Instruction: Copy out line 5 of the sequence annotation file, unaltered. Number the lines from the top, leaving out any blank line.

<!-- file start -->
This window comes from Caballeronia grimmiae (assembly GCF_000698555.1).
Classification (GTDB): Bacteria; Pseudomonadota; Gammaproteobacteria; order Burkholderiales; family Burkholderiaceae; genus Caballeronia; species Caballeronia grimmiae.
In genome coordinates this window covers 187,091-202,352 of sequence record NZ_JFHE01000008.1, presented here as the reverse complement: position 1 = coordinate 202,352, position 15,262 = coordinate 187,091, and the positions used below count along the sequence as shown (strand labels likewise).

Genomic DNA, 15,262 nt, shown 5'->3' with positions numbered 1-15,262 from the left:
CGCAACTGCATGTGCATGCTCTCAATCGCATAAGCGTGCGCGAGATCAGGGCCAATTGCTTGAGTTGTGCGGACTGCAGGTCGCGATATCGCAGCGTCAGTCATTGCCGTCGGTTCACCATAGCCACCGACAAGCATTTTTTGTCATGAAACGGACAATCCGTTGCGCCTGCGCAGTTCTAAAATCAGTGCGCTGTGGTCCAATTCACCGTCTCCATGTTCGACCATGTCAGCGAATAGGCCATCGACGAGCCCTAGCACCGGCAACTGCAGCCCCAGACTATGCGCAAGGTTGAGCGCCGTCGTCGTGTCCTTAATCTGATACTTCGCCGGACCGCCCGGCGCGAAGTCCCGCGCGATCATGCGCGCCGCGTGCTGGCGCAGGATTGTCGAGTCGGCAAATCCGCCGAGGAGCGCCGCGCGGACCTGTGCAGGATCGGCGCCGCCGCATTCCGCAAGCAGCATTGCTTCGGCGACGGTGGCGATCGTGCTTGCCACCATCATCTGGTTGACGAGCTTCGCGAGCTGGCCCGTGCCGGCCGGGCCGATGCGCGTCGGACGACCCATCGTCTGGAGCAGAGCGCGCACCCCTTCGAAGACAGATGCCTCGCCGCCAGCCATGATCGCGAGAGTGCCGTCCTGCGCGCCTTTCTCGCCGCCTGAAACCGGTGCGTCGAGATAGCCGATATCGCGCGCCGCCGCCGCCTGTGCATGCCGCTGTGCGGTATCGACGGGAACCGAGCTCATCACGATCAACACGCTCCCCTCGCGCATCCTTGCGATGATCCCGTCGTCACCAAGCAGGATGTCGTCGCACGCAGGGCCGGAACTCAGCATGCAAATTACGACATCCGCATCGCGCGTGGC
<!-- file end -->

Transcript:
CGCAACTGCATGTGCATGCTCTCAATCGCATAAGCGTGCGCGAGATCAGGGCCAATTGCTTGAGTTGTGCGGACTGCAGGTCGCGATATCGCAGCGTCAGTCATTGCCGTCGGTTCACCATAGCCACCGACAAGCATTTTTTGTCATGAAACGGACAATCCGTTGCGCCTGCGCAGTTCTAAAATCAGTGCGCTGTGGTCCAATTCACCGTCTCCATGTTCGACCATGTCAGCGAATAGGCCATCGACGAGCCCTAGCACCGGCAACTGCAGCCCCAGACTATGCGCAAGGTTGAGCGCCGTCGTCGTGTCCTTAATCTGATACTTCGCCGGACCGCCCGGCGCGAAGTCCCGCGCGATCATGCGCGCCGCGTGCTGGCGCAGGATTGTCGAGTCGGCAAATCCGCCGAGGAGCGCCGCGCGGACCTGTGCAGGATCGGCGCCGCCGCATTCCGCAAGCAGCATTGCTTCGGCGACGGTGGCGATCGTGCTTGCCACCATCATCTGGTTGACGAGCTTCGCGAGCTGGCCCGTGCCGGCCGGGCCGATGCGCGTCGGACGACCCATCGTCTGGAGCAGAGCGCGCACCCCTTCGAAGACAGATGCCTCGCCGCCAGCCATGATCGCGAGAGTGCCGTCCTGCGCGCCTTTCTCGCCGCCTGAAACCGGTGCGTCGAGATAGCCGATATCGCGCGCCGCCGCCGCCTGTGCATGCCGCTGTGCGGTATCGACGGGAACCGAGCTCATCACGATCAACACGCTCCCCTCGCGCATCCTTGCGATGATCCCGTCGTCACCAAGCAGGATGTCGTCGCACGCAGGGCCGGAACTCAGCATGCAAATTACGACATCCGCATCGCGCGTGGC